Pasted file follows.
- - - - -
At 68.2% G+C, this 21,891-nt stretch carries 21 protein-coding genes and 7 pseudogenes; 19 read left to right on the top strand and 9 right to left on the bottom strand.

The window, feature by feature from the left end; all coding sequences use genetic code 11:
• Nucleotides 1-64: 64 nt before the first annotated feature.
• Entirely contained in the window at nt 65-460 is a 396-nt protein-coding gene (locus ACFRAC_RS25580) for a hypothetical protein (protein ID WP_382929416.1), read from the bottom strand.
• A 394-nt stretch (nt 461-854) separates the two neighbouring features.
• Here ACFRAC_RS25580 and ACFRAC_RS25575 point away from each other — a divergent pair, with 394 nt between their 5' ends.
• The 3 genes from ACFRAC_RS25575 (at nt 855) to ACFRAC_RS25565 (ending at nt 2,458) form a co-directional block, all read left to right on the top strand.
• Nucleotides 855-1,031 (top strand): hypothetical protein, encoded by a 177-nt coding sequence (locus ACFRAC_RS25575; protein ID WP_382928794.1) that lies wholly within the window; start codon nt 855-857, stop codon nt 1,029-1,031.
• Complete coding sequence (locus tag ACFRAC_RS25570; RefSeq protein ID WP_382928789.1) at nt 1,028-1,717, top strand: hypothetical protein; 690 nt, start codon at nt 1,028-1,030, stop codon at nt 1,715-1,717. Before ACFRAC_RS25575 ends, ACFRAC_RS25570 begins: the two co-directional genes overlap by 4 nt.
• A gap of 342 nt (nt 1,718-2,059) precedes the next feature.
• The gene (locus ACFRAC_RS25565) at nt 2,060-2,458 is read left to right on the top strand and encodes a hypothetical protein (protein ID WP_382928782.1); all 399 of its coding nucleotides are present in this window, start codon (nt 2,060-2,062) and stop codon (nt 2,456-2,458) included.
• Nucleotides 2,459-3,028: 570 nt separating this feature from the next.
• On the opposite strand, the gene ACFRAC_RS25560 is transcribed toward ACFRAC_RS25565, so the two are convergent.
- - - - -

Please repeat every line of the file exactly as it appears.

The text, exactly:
At 68.2% G+C, this 21,891-nt stretch carries 21 protein-coding genes and 7 pseudogenes; 19 read left to right on the top strand and 9 right to left on the bottom strand.

The window, feature by feature from the left end; all coding sequences use genetic code 11:
• Nucleotides 1-64: 64 nt before the first annotated feature.
• Entirely contained in the window at nt 65-460 is a 396-nt protein-coding gene (locus ACFRAC_RS25580) for a hypothetical protein (protein ID WP_382929416.1), read from the bottom strand.
• A 394-nt stretch (nt 461-854) separates the two neighbouring features.
• Here ACFRAC_RS25580 and ACFRAC_RS25575 point away from each other — a divergent pair, with 394 nt between their 5' ends.
• The 3 genes from ACFRAC_RS25575 (at nt 855) to ACFRAC_RS25565 (ending at nt 2,458) form a co-directional block, all read left to right on the top strand.
• Nucleotides 855-1,031 (top strand): hypothetical protein, encoded by a 177-nt coding sequence (locus ACFRAC_RS25575; protein ID WP_382928794.1) that lies wholly within the window; start codon nt 855-857, stop codon nt 1,029-1,031.
• Complete coding sequence (locus tag ACFRAC_RS25570; RefSeq protein ID WP_382928789.1) at nt 1,028-1,717, top strand: hypothetical protein; 690 nt, start codon at nt 1,028-1,030, stop codon at nt 1,715-1,717. Before ACFRAC_RS25575 ends, ACFRAC_RS25570 begins: the two co-directional genes overlap by 4 nt.
• A gap of 342 nt (nt 1,718-2,059) precedes the next feature.
• The gene (locus ACFRAC_RS25565) at nt 2,060-2,458 is read left to right on the top strand and encodes a hypothetical protein (protein ID WP_382928782.1); all 399 of its coding nucleotides are present in this window, start codon (nt 2,060-2,062) and stop codon (nt 2,456-2,458) included.
• Nucleotides 2,459-3,028: 570 nt separating this feature from the next.
• On the opposite strand, the gene ACFRAC_RS25560 is transcribed toward ACFRAC_RS25565, so the two are convergent.